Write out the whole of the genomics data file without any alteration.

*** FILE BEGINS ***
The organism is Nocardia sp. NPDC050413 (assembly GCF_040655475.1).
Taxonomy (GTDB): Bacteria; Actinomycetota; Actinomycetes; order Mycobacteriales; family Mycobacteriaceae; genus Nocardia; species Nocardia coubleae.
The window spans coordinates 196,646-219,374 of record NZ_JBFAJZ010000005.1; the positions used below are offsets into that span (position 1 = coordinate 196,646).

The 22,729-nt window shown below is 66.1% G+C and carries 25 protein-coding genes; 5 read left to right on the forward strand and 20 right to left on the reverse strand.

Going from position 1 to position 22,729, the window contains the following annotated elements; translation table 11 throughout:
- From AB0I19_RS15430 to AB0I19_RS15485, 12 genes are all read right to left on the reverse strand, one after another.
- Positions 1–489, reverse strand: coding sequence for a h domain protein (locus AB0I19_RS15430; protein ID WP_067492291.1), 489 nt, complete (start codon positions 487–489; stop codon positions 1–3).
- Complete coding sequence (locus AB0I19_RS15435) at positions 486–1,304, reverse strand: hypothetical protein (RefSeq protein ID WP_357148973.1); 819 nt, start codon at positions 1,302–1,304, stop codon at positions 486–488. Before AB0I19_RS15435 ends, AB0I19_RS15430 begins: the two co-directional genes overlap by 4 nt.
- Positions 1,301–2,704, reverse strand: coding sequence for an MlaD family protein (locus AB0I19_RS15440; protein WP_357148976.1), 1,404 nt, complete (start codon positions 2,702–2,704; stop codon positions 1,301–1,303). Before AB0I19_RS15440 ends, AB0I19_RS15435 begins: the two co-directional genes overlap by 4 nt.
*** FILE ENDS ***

The organism is Nocardia sp. NPDC050413 (assembly GCF_040655475.1).
Taxonomy (GTDB): Bacteria; Actinomycetota; Actinomycetes; order Mycobacteriales; family Mycobacteriaceae; genus Nocardia; species Nocardia coubleae.
The window spans coordinates 196,646-219,374 of record NZ_JBFAJZ010000005.1; the positions used below are offsets into that span (position 1 = coordinate 196,646).

The 22,729-nt window shown below is 66.1% G+C and carries 25 protein-coding genes; 5 read left to right on the forward strand and 20 right to left on the reverse strand.

Going from position 1 to position 22,729, the window contains the following annotated elements; translation table 11 throughout:
- From AB0I19_RS15430 to AB0I19_RS15485, 12 genes are all read right to left on the reverse strand, one after another.
- Positions 1–489, reverse strand: coding sequence for a h domain protein (locus AB0I19_RS15430; protein ID WP_067492291.1), 489 nt, complete (start codon positions 487–489; stop codon positions 1–3).
- Complete coding sequence (locus AB0I19_RS15435) at positions 486–1,304, reverse strand: hypothetical protein (RefSeq protein ID WP_357148973.1); 819 nt, start codon at positions 1,302–1,304, stop codon at positions 486–488. Before AB0I19_RS15435 ends, AB0I19_RS15430 begins: the two co-directional genes overlap by 4 nt.
- Positions 1,301–2,704, reverse strand: coding sequence for an MlaD family protein (locus AB0I19_RS15440; protein WP_357148976.1), 1,404 nt, complete (start codon positions 2,702–2,704; stop codon positions 1,301–1,303). Before AB0I19_RS15440 ends, AB0I19_RS15435 begins: the two co-directional genes overlap by 4 nt.